Dysfunctional emotional processing (e.g., a negative bias in perceptional or mnestic function) represents a therapeutically relevant aspect in the treatment of major depression. Merging the assumptions of a key role of the orbitofrontal cortex in emotional processing and the fact that the experience and processing of emotions is one of the central aspects for all kinds of psychotherapies,64 raises the question as to whether cerebral alterations represent a biological long-term vulnerability or whether they are the consequence of depressive symptoms. A recent fMRI study found functional differences during emotional categorization in people at high risk of major depression with no personal history of depressive episodes,65 suggesting that cerebral changes represent a vulnerability marker. Nevertheless, further studies are needed to clarify if psychotherapeutic interventions such as emotion-focused therapy, which is based on the integration and differentiation of emotional processes (emotional awareness and arousal, emotion regulation, reflection on emotion, and emotion transformation66), could provide a promising tool to influence structural and functional neurobiological changes within the context of emotional processing in patients with major depression.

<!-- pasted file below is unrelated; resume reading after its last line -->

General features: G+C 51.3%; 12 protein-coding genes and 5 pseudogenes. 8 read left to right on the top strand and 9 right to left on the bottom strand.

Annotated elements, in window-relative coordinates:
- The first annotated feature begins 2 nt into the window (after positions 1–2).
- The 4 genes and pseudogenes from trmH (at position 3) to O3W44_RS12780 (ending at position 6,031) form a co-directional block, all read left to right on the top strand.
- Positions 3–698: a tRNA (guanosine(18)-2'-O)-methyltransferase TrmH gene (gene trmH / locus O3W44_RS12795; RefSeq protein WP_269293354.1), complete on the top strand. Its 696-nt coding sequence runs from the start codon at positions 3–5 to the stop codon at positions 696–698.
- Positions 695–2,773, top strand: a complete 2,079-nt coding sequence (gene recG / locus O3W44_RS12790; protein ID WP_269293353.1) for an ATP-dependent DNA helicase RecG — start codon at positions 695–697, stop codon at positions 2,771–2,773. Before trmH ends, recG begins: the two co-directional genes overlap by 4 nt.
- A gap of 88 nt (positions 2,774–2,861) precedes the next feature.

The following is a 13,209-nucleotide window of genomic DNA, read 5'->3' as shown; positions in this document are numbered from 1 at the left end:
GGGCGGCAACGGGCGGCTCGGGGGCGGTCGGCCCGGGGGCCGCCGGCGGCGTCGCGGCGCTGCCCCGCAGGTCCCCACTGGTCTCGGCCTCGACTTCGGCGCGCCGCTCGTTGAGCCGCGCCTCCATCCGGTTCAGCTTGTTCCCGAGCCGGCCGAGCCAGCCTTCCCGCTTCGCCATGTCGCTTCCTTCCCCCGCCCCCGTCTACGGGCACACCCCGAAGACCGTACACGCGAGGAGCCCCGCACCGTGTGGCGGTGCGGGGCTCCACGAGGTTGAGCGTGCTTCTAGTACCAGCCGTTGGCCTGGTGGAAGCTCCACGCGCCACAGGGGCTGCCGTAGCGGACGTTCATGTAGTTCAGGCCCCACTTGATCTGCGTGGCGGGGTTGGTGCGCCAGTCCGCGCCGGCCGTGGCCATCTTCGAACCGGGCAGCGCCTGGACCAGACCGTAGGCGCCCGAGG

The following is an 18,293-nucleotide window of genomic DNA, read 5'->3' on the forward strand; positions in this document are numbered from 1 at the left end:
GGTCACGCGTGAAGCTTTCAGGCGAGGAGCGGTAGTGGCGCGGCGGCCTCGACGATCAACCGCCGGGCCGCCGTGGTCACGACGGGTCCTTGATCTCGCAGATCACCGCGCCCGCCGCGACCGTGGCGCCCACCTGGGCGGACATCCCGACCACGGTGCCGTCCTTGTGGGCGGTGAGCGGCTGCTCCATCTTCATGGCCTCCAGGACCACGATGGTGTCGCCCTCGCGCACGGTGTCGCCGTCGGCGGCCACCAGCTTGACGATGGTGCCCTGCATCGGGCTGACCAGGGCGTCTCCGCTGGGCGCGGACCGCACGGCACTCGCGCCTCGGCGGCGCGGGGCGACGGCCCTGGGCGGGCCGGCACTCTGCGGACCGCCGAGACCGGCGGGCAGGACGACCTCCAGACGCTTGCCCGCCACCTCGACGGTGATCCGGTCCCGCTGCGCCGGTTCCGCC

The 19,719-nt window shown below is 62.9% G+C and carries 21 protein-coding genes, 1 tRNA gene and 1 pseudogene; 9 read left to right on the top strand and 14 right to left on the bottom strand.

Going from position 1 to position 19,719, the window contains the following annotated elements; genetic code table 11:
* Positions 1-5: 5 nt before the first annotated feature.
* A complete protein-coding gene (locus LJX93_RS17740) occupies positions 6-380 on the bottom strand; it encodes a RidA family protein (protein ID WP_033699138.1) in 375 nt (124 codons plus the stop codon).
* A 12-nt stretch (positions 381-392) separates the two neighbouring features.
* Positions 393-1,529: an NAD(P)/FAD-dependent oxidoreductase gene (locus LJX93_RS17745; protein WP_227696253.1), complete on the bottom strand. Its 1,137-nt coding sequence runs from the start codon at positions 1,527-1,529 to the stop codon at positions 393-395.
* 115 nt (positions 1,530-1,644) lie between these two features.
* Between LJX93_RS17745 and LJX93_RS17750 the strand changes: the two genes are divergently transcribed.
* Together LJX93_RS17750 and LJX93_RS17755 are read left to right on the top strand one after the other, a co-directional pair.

We conclude that the orbitofrontal cortex is a key region within the neurobiological framework of depressive disorders. Structural abnormalities within the orbitofrontal cortex may be related to persistent emotional dysfunction. Emotional dysfunction is related to vulnerability to major depression.65,67 Further studies should investigate how brain structure and function as well as how clinical and epidemiological characteristics of this disease are associated.
This study was supported by the Eli Lilly International Foundation.
Competing interests: None declared for Drs. Frodl, Linn, Meisen-zahl, Koutsouleris, Brückmann, Schöpf, Wiesmann and Scheuerecker and Mr. Roesner. Dr. Möller has received research grants or support from AstraZeneca, Bristol-Myers Squibb, Eli Lilly, Eisai, Glaxo-SmithKline, Janssen Cilag, Lundbeck, Merck, Novartis, Organon, Pfizer, Sanofi Aventis, Sepracor, Servier, Wyeth. He has served as a consultant or on advisory boards for AstraZeneca, Bristol-Myers Squibb, Eli Lilly, GlaxoSmithKline, Janssen Cilag, Lundbeck, Organon, Pfizer, Sepracor, Servier and Wyeth, and he is a member of the speaker bureau for AstraZeneca, Bristol-Myers Squibb, Eli Lilly, Eisai, GlaxoSmithKline, Janssen Cilag, Lundbeck, Organon, Pfizer, Sanofi Aventis and Sepracor.
Previously published at www.jpn.ca
Contributors: Drs. Koutsouleris, Meisenzahl and Frodl conceived the study and its design. Drs. Frodl, Scheuerecker, Schöpf, Wiesmann, and Brückmann and Mr. Roesner acquired the data, which was analyzed by Drs. Linn, Frodl and Scheuerecker. The article was written by Drs. Frodl, Scheuerecker and Koutsouleris; it was critically revised by Drs. Frodl, Meisenzahl, Koutsouleris, Wiesmann, Brück-mann, Schöpf and Linn and Mr. Roesner. All authors approved the final version submitted for publication.